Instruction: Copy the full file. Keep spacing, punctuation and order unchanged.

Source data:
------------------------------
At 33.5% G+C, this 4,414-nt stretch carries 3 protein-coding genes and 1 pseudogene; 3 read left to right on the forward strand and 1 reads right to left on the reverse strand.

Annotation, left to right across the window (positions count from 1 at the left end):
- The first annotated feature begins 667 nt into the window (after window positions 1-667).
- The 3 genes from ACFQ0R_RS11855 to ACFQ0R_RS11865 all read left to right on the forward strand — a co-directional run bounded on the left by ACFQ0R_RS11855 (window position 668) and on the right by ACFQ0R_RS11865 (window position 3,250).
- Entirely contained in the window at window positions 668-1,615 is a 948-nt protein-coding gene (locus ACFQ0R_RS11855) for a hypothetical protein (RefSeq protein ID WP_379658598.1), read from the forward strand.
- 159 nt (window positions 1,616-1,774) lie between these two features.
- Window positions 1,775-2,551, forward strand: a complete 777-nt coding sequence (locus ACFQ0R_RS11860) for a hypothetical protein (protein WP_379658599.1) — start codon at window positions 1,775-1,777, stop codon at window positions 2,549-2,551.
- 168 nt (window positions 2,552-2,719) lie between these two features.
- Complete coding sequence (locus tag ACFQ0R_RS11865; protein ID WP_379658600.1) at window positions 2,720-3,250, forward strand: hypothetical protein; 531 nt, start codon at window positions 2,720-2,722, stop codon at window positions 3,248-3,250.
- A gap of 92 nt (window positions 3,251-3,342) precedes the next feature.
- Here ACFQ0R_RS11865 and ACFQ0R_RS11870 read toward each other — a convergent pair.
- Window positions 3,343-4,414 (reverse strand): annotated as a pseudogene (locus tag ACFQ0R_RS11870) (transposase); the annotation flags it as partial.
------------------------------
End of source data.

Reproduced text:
At 33.5% G+C, this 4,414-nt stretch carries 3 protein-coding genes and 1 pseudogene; 3 read left to right on the forward strand and 1 reads right to left on the reverse strand.

Annotation, left to right across the window (positions count from 1 at the left end):
- The first annotated feature begins 667 nt into the window (after window positions 1-667).
- The 3 genes from ACFQ0R_RS11855 to ACFQ0R_RS11865 all read left to right on the forward strand — a co-directional run bounded on the left by ACFQ0R_RS11855 (window position 668) and on the right by ACFQ0R_RS11865 (window position 3,250).
- Entirely contained in the window at window positions 668-1,615 is a 948-nt protein-coding gene (locus ACFQ0R_RS11855) for a hypothetical protein (RefSeq protein ID WP_379658598.1), read from the forward strand.
- 159 nt (window positions 1,616-1,774) lie between these two features.
- Window positions 1,775-2,551, forward strand: a complete 777-nt coding sequence (locus ACFQ0R_RS11860) for a hypothetical protein (protein WP_379658599.1) — start codon at window positions 1,775-1,777, stop codon at window positions 2,549-2,551.
- 168 nt (window positions 2,552-2,719) lie between these two features.
- Complete coding sequence (locus tag ACFQ0R_RS11865; protein ID WP_379658600.1) at window positions 2,720-3,250, forward strand: hypothetical protein; 531 nt, start codon at window positions 2,720-2,722, stop codon at window positions 3,248-3,250.
- A gap of 92 nt (window positions 3,251-3,342) precedes the next feature.
- Here ACFQ0R_RS11865 and ACFQ0R_RS11870 read toward each other — a convergent pair.
- Window positions 3,343-4,414 (reverse strand): annotated as a pseudogene (locus tag ACFQ0R_RS11870) (transposase); the annotation flags it as partial.